Global History from the 15th Century

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July 24, 2012
Global History from the 15th Century (HS-242114)
Ron Davis: ID 483865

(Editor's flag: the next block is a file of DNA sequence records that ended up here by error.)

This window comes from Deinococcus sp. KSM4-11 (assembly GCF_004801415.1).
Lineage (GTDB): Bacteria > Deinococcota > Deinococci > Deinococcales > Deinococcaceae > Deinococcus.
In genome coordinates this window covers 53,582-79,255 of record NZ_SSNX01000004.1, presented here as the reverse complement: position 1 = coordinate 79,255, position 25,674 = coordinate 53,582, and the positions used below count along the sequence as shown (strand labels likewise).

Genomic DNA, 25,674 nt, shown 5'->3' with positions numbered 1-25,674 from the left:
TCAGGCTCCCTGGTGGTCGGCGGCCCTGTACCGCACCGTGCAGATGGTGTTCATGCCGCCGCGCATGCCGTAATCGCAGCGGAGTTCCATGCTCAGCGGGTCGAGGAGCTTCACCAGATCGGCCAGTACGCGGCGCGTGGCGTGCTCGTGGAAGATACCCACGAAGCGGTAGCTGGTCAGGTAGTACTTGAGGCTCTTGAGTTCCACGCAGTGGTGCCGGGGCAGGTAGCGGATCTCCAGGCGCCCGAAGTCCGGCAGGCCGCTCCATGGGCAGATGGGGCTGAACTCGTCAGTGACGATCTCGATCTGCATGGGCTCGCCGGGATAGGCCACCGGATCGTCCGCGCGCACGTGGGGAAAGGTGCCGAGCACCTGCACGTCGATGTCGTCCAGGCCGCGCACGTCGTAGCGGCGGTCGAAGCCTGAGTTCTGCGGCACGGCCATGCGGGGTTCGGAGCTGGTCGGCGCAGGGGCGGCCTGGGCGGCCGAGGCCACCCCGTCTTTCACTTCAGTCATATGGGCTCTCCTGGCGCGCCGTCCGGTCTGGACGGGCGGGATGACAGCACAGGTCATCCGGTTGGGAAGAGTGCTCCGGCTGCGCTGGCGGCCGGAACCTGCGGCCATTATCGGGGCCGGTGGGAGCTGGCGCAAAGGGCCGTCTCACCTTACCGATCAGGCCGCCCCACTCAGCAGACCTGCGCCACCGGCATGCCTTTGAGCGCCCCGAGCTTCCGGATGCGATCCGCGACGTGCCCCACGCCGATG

Events which occurred in the 1500s that began a new era in global connections are, Vasco da Gama sailed across the Arabian Sea and found a cosmopolitan society in Calicut in southern India. Da Gama’s expedition also opened the door to direct maritime trade between European and Asian peoples and helped to establish permanent links between the worlds’s various regions. Ming emperors sponsored expeditions that visited all parts of the Indian Ocean basin. Merchant and military vessels established an Ottoman presence throughout the Indian Ocean. Between 1400 and 1800, European mariners launched exploratory voyages to nearly all of the earth’s waters. Bartolomeu Dias’s voyage around the Cape of Good Hope. Christopher Columbus’s first voyage to the Western Hemisphere. Ferdinand Magellan’s circumnavigation of the world, he was also known as the Portuguese navigator. The Columbian Exchange brought about lands with radically different flora, fauna, and diseases. Disease epidemics sparked by the Columbian Exchange probably caused the worst demographic calamity in all of world history. Between 1500 and 1800, upward of one hundred million people may have died of diseases imported into the Americas and Pacific Islands. The Columbian Exchange increased rather than diminished human population because of the global spread of food crops and animals that it sponsored. During the period from 1500 to 1800, the largest contingent of migrants consisted of enslaved Africans transported involuntarily to the Americas. It also resulted in the complete annihilation and decimation of the Inca, Mayan and Aztec populations. Gold and silver brought the English and Dutch immediate financial success, however in 1603 spices were worth more than one million pounds of sterling. Francisco Pizarro and his conquistadores looted gold and silver from Cuzco’s (Inca capital) temples and public buildings, and even looted jewelry and ornaments from the embalmed bodies of deceased Inca rulers (1533). The printing press played a very important role in benefiting the cause of Martin Luther (1483-1546) whose writings condemned the Roman church. Printed editions of Luther’s writings appeared throughout Europe sparking many debates on theological issues. Luther’s supporters and critics took their works to the printers, and religious controversies kept the presses busy turning out pamphlets and treatises for a century or more. The Protestant Reformation was a major 16th century European movement aimed initially at reforming the beliefs and practices of the Roman Catholic Church. Its religious aspects were supplemented by ambitious political rulers who wanted to extend their power and control at the expense of the Church. The Reformation ended the unity imposed by medieval Christianity and, in the eyes of many historians, signaled the beginning of the modern era. A weakening of the old order was already under way in Northern Europe, as evidenced by the emergence of thriving new cities and a determined middle class. The Catholic Reformation was to clarify differences between Roman and Protestant churches, to persuade Protestants to return to the Roman church, and to deepen the sense of spirituality and religious commitment in their own community. The Council of Trent and the Society of Jesus were two major organizations that were instrumental in reforming the church. The Scientific Revolution came about when astronomers began using precise observational data and mathematical reasoning. Reliance on observation and mathematics transformed the study of the natural world and brought about the Scientific Revolution. Nicholas Copernicus, Johannes Keppler, Galileo Galilei and English mathematician Isaac Newton were involved in the natural world of the Scientific Revolution. Copernicus’s ideas challenged scientific theories and also cherished religious beliefs, which held that the earth and...
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